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School staff information

School staff play an important role in educating students, parents and communities on safe walking and biking and may take the lead on other aspects of Safe Routes to School programs.

Why Safe Routes?

With the positive relationships between walking and biking, academic achievement, and student health, districts and schools should consider Safe Routes to School as central to their educational and operational goals. Teachers and principals can have a significant influence by promoting and implementing programs of all types.

Getting Started for Teachers

Two teachers leading a group of students on bicycles through a course of traffic cones in a parking lotClassroom teachers have a daily opportunity to help students, parents, and the larger school community understand the many benefits of walking and biking to school and to help them do so safely.

Simply making announcements about Walk/Bike to School Day events that encourage active transportation to school will bring awareness to walking and biking as travel options. Teachers can expand the reach of these announcements by sending flyers home about the benefits of active travel to school. If students are unable to walk or bike to school, teachers can try organizing a walk or bike at school event, where everyone takes a lap around the building or track before class starts. See the Encouragement page for more fun ideas to get students walking and biking.

The Minnesota Safe Routes to School Online Resource Center has a wealth of standards-based activities appropriate for each grade level. Working these activities into lesson plans can help  students learn about walking and biking safety, as well as the importance of being active and healthy.

  • Walk! Bike! Fun! Curriculum - This two-part curriculum for students ages 5-13 is designed specifically for Minnesota schools and is structured to meet Minnesota education standards. Students will learn traffic rules and regulations, the potential hazards to traveling, and handling skills needed to bike and walk effectively, appropriately and safely through their community.
  • Facilitator’s Guide to Engaging Middle School Youth [.pdf] - This guide from the Safe Routes to School National Partnership offers practical tools for adult facilitators to promote safe walking, bicycling, and public transit to and from school for middle school students.
  • Classroom Activity Ideas - Safe Routes to School is about more than physical activity. Help students understand the benefits by incorporating walking and biking themes into other classroom subjects with these ideas from the National Center for Safe Routes to School.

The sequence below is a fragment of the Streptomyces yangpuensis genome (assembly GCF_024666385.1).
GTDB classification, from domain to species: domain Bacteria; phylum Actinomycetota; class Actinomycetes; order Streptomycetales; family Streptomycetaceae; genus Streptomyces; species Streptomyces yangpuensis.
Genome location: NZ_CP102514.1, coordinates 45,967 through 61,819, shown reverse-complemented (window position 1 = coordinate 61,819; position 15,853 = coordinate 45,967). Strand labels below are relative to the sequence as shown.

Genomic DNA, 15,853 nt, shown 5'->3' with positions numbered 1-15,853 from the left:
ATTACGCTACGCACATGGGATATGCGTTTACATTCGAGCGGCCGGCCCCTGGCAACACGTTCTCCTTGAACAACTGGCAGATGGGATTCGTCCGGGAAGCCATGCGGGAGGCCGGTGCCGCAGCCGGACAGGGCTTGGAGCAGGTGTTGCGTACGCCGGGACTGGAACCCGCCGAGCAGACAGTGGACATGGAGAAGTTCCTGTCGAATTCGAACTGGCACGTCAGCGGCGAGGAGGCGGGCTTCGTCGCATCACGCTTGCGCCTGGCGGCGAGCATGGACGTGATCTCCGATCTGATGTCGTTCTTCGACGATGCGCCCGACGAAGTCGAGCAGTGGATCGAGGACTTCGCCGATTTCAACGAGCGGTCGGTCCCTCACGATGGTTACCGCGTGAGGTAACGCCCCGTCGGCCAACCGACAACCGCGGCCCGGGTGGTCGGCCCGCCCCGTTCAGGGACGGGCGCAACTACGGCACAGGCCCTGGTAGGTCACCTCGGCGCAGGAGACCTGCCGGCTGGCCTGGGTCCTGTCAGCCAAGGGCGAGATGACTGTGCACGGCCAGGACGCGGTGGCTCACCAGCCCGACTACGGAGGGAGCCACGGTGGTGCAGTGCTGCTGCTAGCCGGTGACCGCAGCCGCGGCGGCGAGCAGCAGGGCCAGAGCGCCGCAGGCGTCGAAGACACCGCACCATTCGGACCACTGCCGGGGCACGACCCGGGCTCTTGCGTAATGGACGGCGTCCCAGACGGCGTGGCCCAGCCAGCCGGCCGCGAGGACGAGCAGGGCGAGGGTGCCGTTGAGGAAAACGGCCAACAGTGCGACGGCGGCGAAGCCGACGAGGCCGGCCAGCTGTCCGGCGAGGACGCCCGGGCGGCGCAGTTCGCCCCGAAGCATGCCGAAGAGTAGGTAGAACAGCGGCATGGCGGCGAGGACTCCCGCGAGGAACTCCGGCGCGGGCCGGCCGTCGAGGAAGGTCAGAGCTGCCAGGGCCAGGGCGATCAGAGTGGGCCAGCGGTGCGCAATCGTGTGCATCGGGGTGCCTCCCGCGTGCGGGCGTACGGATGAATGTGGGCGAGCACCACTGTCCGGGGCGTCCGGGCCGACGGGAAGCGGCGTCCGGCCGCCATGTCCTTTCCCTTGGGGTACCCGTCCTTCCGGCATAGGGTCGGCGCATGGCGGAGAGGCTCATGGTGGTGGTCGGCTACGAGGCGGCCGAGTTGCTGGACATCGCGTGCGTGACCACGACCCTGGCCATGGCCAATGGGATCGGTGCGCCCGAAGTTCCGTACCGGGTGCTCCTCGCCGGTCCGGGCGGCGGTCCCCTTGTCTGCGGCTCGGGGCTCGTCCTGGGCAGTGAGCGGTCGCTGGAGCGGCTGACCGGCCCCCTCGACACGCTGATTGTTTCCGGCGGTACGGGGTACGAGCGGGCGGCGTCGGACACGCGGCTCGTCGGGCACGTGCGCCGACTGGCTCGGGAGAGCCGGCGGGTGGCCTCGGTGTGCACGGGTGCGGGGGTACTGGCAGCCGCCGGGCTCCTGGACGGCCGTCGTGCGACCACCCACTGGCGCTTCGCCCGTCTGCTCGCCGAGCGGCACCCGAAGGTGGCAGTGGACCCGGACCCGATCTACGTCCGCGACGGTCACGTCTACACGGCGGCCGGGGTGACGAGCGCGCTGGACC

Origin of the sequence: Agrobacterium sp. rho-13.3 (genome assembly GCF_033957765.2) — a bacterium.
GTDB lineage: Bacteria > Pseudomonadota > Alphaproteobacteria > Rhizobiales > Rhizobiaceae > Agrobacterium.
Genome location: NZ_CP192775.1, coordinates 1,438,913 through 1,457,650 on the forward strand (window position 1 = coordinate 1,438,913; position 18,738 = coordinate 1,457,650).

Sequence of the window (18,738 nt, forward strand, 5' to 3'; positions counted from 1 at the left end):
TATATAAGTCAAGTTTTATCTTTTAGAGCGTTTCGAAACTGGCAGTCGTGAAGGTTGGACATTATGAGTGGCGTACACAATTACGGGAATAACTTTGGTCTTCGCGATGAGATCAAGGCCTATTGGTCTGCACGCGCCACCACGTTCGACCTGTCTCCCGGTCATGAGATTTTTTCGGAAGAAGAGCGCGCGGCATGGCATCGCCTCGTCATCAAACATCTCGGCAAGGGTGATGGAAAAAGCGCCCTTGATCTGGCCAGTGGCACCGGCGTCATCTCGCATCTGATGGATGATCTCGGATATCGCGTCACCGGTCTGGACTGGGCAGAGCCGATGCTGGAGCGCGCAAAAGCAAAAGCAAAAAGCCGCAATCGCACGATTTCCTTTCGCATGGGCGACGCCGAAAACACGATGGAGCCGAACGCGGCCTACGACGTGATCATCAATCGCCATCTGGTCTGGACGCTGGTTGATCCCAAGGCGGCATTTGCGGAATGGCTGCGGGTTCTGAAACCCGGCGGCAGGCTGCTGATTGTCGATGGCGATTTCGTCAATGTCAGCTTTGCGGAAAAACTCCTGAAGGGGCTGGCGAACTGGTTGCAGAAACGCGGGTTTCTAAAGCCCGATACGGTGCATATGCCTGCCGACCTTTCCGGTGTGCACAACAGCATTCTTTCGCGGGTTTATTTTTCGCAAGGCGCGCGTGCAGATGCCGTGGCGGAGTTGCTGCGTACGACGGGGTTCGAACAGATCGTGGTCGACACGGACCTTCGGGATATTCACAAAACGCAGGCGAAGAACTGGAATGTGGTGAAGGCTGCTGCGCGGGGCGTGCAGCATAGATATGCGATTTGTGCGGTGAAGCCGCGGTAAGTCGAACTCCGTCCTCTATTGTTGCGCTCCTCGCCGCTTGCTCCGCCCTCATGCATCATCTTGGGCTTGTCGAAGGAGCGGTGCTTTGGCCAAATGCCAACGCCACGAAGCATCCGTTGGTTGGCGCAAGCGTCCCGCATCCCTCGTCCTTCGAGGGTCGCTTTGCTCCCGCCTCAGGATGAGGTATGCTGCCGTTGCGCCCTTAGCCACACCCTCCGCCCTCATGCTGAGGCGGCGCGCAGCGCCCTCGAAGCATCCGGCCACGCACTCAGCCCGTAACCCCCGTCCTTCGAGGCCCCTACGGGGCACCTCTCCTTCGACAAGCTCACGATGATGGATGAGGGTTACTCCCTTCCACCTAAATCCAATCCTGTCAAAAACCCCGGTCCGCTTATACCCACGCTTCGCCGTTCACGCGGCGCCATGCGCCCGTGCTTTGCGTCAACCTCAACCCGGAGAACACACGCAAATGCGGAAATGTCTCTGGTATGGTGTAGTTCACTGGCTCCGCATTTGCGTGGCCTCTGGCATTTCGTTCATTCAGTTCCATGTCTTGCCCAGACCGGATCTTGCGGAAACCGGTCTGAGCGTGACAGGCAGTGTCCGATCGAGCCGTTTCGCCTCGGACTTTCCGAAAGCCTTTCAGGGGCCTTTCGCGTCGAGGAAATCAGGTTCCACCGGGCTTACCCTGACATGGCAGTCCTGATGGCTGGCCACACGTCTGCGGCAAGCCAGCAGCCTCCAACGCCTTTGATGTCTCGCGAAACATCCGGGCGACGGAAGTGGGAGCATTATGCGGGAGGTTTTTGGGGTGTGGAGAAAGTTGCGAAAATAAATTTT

For more details and assistance with classroom activities or share success stories, contact Minnesota's Safe Routes to School Coordinator.

Getting Started for Principals

Children walking alongside a roadway with a school mascotAs the leader of the school, the principal has a packed schedule and many responsibilities. The good news is being involved in SRTS does not need to take a lot of time. Below is a sample list, with several simple ways principals can make an impact:

  • Designate a staff person to lead Safe Routes to School efforts
  • Solicit a team of SRTS leaders and volunteers at your school to organize and program walking and biking events
  • Add information on walking and biking to the school website
  • Provide information on walking and biking at Back to School Night or in backpack mail at the start of each school year
  • Deliver a motivational speech to participants on Walk or Bike to School Day
  • Challenge students to walk and bicycle to school as often as possible
  • Lead a walking and/or biking safety assembly
  • Offer safety tips during morning announcements in the days leading up to a Safe Routes to School event
  • Engage the parent teacher association (PTA) and inform them of the many benefits of SRTS and how they can help with the school’s program or events
  • Encourage teachers to conduct walking- and biking-related activities in the classroom
  • Send notes home to parents encouraging them to participate in the event
  • Lead a walk or bike to school parade, walking school bus [.pdf] or bike train [.pdf]
  • Judge a walking/biking safety poster contest  

In addition to the suggestions above, many policies and programs can be advanced at the school and district level to address concerns, improve safety and increase walking and biking to school. School leaders can shape how students travel to and from school and principals should consider being more involved in Safe Routes to School in the following ways:

  • Convene and participate in a Safe Routes to School Task Force or School Team to identify and prioritize projects that get more students physically active by walking and bicycling.
  • See the Engaging Stakeholders in the Safe Routes to School Planning Process guide to learn more about who should be on the team.
  • Ensure student transportation and arrival/dismissal policies support walking and bicycling.
  • Find examples and guidance in the National Partnership’s Safe Routes to School Local Policy Guide.
  • Conduct the national Safe Routes to School parent surveys and annual student tallies to understand how students travel to school and identify locations where safety improvements are needed.
  • Visit to access survey and tally forms.

See also: